This hour saw our final change of lap counters at the start (goodbye Sanjaya, hello Dave - yes, that's right, Dave!), and the switching off of the floodlights towards the end, as the sun rose. I had a very welcome bowl of porridge on a walk lap, went down a treat. I limited the walk laps to the usual 2 for the hour and was still feeling positive, more so when the positions were updated after 7am and I was up to 8th.
5 hours to go, I think at this point we were all anticipating the end of the next hour, and the final change of direction - I know I was, I kind of thought if I got to there unscathed, I'd be home free. As the full light of day broke through, I had a quick mental check of how I was faring as I plodded along - knee was happy, feet felt ok, blister had caused no further probs, no cramp, salt tablets working well, I was still drinking quite a lot and having the odd loo break, always a sign of good hydration, temperature felt ok generally - oh yeah, and fingers still like shoshages.
|Shoshages (Photo: Run and Become)|
|20 Hours Leader Board (Photo: Run and Become)|
Just 8 half hour bits to go now, count them down and grind it out. I was still drinking a fair bit, coke, electrolyte or orange, but not eating from here on in - I'd eaten at regular intervals up to now, just didn't fancy it any more. I gave a wave to Liz and Dave every lap and kept plodding on at my constant pace, whilst around me there was a vague sense of reawakening of activity, as a couple of people who'd been off the track for a while came back on for the last few hours; this increase in activity would grow, the closer we got to the end of the 24 hours.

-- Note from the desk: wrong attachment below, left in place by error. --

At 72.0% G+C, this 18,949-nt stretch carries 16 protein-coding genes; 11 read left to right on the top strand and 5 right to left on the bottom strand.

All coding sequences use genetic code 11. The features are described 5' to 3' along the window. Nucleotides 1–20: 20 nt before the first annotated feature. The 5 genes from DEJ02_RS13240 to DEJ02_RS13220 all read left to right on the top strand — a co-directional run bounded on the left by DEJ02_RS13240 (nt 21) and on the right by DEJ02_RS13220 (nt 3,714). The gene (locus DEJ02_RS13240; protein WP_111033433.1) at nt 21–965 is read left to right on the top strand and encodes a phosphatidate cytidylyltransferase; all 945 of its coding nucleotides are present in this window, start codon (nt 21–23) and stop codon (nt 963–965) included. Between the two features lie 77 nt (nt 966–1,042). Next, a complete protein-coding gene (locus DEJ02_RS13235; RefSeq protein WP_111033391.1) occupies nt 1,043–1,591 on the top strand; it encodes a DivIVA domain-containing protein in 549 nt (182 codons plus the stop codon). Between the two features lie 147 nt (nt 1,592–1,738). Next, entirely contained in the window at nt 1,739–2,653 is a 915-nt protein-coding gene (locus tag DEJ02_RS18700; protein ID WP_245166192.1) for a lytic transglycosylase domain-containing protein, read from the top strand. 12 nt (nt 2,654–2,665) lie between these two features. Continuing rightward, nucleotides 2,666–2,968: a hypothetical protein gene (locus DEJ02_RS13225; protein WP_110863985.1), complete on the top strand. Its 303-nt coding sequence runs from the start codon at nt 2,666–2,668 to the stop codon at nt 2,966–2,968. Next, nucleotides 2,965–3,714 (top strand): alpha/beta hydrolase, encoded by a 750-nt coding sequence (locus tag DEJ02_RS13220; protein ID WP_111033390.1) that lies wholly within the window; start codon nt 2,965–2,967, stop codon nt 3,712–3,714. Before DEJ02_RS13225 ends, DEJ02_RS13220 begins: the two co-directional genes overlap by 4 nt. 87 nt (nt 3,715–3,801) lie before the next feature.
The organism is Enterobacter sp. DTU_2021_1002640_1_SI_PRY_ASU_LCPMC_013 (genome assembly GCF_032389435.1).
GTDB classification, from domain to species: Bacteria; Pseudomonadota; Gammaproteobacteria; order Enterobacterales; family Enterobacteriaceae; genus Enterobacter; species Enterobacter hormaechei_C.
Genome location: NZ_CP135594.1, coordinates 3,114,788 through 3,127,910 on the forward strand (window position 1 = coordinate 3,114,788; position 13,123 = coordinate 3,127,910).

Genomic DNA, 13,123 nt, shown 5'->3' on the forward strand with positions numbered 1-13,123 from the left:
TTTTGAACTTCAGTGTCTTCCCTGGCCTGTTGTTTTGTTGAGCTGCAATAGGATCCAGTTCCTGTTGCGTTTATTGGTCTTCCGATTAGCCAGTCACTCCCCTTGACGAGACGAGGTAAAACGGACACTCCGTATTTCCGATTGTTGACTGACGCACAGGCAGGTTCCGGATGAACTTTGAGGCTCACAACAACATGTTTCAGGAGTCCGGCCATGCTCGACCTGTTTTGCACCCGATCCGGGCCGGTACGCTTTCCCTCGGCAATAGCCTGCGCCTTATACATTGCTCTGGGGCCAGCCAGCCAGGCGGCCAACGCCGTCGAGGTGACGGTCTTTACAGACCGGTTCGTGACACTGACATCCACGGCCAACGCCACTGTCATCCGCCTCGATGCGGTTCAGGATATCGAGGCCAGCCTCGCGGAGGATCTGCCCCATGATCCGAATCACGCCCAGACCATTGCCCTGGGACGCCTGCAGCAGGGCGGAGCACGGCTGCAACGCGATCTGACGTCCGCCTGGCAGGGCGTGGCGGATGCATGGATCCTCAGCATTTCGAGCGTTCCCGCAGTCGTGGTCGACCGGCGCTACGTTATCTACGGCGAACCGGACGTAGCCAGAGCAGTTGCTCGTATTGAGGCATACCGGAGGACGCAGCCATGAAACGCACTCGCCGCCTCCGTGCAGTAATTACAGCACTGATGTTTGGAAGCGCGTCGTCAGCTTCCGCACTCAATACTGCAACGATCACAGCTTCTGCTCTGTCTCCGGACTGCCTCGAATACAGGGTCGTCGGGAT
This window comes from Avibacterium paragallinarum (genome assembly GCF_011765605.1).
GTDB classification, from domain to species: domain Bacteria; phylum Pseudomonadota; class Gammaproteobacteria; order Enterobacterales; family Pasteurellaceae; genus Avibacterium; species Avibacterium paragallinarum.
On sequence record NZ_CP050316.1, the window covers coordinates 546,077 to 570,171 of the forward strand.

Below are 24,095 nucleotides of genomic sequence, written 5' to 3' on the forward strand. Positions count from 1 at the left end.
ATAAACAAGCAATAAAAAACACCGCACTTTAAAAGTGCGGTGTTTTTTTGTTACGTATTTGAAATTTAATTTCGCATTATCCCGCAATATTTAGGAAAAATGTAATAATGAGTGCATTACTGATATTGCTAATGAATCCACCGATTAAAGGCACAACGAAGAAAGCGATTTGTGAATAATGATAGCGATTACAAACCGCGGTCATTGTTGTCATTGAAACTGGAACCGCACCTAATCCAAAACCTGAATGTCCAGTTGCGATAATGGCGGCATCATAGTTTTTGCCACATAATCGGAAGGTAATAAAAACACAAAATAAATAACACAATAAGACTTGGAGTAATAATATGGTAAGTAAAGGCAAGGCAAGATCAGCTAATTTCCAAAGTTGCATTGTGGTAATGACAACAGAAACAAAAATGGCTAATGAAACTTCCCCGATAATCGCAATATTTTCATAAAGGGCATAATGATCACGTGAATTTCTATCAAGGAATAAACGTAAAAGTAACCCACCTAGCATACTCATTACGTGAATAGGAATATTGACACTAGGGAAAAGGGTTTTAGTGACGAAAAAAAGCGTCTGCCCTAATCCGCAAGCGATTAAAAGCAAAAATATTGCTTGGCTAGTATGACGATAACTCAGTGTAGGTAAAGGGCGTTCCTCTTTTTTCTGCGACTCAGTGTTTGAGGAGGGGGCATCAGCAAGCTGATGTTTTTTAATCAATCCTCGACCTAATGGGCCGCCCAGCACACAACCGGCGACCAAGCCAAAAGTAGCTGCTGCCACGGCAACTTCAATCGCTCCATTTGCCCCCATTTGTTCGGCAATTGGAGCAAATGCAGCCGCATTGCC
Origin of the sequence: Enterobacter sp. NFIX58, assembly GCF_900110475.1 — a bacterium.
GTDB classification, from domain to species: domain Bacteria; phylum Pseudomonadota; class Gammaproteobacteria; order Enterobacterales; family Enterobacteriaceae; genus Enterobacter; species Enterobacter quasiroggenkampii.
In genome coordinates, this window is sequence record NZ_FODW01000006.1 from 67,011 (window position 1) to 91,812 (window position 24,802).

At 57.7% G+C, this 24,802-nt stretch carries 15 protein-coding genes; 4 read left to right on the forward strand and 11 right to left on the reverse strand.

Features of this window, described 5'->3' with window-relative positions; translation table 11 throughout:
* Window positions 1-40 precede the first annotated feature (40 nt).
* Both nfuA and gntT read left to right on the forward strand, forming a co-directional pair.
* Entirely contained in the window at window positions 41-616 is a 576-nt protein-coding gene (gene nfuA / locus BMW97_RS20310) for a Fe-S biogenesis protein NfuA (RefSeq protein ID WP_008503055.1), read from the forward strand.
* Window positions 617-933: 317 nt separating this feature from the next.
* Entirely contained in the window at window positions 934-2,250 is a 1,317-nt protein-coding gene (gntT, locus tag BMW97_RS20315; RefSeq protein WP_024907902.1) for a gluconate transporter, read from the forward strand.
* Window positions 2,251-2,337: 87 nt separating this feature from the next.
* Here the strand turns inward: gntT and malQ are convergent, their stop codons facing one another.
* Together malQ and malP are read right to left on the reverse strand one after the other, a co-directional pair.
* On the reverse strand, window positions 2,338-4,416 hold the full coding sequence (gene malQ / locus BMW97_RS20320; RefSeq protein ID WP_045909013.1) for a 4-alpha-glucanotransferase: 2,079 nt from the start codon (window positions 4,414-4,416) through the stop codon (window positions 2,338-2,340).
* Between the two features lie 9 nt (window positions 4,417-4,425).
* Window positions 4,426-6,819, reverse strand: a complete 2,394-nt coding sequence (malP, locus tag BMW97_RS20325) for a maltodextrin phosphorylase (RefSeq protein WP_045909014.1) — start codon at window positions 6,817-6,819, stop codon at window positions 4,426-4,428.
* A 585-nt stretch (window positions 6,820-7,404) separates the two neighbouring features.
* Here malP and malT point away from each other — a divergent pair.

|Wave To Dave (Photo: Run and Become)|
By this time, barring injury, I was feeling confident of keeping to the 1 lap walk each half hour pattern up to the final hooter - yes, there would be a hooter! I was properly knackered and there was no possibility whatsoever of any increase in pace, but I believed I could keep up my one-paced plodding and that was proving effective enough so far. I circled the track for the 22nd hour and, by 10am, I'd gained another position and was 6th.
As the clock ticked away, with under two hours to go, a couple more of those who'd been off the track returned, and those who'd been on the track moving very slowly started moving slightly faster. Slightly! The finish line was almost in sight. I didn't start moving any faster though, it was just the usual plod round for me but, amazingly, by 11am, I found myself in 5th place.